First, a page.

While Outdoor Retailer focuses on cool new gear, the convention is also a time for brand executives and nonprofit leaders to connect and discuss issues facing the industry. Today we sat in on a talk with Charlie Lieu, a data scientist, and Callie Rennison, a public-affairs professor, who spearheaded a survey with the climbing nonprofit Access Fund to explore sexual harassment in the climbing industry.
The survey marks the first step in what Access Fund hopes will be a movement to educate brands, organizations, climbing gyms, and other companies on how to talk about and respond to harassment. It comes months after several high-profile incidents of bullying among professional climbers.
Roughly 5,000 people responded to the questionnaire, and Rennison says she was blown away by the level of care and detail in participants’ answers. “Generally, people don’t fill out open-ended questions,” she says. “But 20 percent of people responded to ours, speaking about their own experiences.” An equal number of men and women participated in the survey.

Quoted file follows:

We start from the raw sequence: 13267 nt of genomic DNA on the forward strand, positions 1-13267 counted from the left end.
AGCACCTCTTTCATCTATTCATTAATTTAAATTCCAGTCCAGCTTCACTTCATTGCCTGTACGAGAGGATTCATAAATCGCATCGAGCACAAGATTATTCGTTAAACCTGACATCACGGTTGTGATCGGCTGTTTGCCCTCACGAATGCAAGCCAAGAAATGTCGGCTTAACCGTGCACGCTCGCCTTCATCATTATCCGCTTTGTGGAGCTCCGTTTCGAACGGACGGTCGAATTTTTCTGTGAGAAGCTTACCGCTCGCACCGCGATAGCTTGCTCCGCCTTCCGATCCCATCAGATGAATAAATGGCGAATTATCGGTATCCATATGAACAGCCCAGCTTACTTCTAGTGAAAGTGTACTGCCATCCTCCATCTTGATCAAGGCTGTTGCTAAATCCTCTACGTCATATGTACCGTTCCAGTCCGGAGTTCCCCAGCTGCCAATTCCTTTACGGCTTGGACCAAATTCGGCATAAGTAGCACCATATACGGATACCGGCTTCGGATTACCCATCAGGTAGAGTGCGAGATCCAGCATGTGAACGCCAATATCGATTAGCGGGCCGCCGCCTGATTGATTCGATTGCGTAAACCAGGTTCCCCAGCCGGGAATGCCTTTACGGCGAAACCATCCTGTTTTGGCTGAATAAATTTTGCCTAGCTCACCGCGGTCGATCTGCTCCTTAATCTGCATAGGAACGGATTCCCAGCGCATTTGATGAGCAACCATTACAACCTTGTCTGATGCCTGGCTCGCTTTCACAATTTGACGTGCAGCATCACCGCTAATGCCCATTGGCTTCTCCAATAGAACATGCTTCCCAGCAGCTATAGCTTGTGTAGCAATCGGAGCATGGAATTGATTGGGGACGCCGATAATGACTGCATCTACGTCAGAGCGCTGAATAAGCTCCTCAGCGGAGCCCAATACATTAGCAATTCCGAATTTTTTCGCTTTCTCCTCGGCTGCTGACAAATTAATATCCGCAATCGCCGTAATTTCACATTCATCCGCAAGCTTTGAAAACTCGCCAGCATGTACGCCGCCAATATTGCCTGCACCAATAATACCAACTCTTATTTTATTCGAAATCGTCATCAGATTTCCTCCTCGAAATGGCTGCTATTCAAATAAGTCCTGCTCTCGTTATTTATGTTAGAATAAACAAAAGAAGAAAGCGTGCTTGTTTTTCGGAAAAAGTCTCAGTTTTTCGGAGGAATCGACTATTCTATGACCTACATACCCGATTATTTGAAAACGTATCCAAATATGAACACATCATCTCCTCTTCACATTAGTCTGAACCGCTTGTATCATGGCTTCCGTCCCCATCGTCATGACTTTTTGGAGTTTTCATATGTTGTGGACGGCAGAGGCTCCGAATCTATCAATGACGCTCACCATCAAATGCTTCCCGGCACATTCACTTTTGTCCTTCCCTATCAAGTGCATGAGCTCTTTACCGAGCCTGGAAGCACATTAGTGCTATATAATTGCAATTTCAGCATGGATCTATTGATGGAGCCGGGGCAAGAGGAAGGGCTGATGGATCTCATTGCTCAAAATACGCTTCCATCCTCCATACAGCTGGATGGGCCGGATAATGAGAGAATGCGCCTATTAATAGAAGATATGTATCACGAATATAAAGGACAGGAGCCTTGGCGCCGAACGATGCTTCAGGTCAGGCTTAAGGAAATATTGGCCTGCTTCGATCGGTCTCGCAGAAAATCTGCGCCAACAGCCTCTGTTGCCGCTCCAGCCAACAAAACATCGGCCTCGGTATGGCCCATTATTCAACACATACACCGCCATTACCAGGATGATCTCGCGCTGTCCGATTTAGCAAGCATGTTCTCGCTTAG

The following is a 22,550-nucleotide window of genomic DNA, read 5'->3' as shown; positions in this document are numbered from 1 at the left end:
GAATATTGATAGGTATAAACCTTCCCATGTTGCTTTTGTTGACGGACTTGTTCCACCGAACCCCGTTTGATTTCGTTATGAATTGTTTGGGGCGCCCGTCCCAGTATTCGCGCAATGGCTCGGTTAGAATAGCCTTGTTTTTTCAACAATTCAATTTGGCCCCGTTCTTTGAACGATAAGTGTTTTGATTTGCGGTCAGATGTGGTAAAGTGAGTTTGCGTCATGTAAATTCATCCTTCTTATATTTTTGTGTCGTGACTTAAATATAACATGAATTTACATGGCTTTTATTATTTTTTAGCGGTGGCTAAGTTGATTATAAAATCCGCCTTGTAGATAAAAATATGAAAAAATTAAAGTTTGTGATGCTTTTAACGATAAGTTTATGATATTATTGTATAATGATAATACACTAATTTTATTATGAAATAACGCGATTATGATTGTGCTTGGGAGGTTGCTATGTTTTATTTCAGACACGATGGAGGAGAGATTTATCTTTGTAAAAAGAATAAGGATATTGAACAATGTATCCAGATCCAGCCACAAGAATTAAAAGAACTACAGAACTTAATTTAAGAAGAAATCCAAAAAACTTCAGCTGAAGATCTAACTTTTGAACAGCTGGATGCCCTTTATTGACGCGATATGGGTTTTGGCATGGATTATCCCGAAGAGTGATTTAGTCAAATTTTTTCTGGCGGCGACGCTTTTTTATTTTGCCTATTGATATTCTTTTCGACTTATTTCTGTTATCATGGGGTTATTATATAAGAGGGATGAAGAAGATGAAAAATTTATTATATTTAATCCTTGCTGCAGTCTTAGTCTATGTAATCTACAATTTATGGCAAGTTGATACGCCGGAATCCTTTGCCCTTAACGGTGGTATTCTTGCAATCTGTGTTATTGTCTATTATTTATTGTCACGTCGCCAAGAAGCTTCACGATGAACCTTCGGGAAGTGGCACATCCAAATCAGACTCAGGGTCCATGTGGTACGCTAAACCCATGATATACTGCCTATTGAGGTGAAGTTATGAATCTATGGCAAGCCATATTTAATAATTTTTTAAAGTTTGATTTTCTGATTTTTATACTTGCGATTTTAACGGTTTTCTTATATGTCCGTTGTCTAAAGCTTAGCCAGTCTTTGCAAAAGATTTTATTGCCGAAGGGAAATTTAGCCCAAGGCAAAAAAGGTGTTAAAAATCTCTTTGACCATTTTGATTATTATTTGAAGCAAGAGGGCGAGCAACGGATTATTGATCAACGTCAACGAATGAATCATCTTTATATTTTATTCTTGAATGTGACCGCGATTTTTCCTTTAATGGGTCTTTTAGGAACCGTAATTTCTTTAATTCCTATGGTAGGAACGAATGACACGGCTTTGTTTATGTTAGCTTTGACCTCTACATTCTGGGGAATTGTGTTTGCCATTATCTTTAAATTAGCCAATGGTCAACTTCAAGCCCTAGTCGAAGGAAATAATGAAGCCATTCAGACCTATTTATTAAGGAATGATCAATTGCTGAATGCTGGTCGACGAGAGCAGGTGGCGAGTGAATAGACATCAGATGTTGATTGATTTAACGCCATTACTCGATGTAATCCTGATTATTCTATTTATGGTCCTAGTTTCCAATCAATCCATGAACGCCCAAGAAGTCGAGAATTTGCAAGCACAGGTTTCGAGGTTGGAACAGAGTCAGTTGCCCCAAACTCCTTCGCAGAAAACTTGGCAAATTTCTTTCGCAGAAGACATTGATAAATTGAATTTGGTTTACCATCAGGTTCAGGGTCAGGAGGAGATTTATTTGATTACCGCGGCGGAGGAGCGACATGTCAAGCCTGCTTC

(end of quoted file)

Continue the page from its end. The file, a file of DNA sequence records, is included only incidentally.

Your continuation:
Though the data is private until August 27, Lieu says it’s roughly in line with recent population-wide research, which found that one of every two women and one in six men had experienced sexual harassment.
What’s the next step? On August 27, alongside survey data, Access Fund will present guidelines for companies looking to improve workplace culture. A big part of that will revolve around the “need to create a baseline understanding of what harassment is and what behaviors we’re looking out for,” says Lieu, rattling off a list of scenarios, from inappropriate touching to lewd comments.
Ultimately, Lieu and Rennison hope to educate companies and everyday climbers alike, not only on how to respond to harassment but on the very definition of it. “Sexual harassment is harassment in the eyes of the person who is experiencing it,” Rennison says. “It’s not about intent. It’s about impact.”
Lieu says that the survey prompted other industries to reach out in an effort to address harassment in their own communities. “We have laws sure,” she says. “But as organizations we can do better. We can be bystanders who intervene.”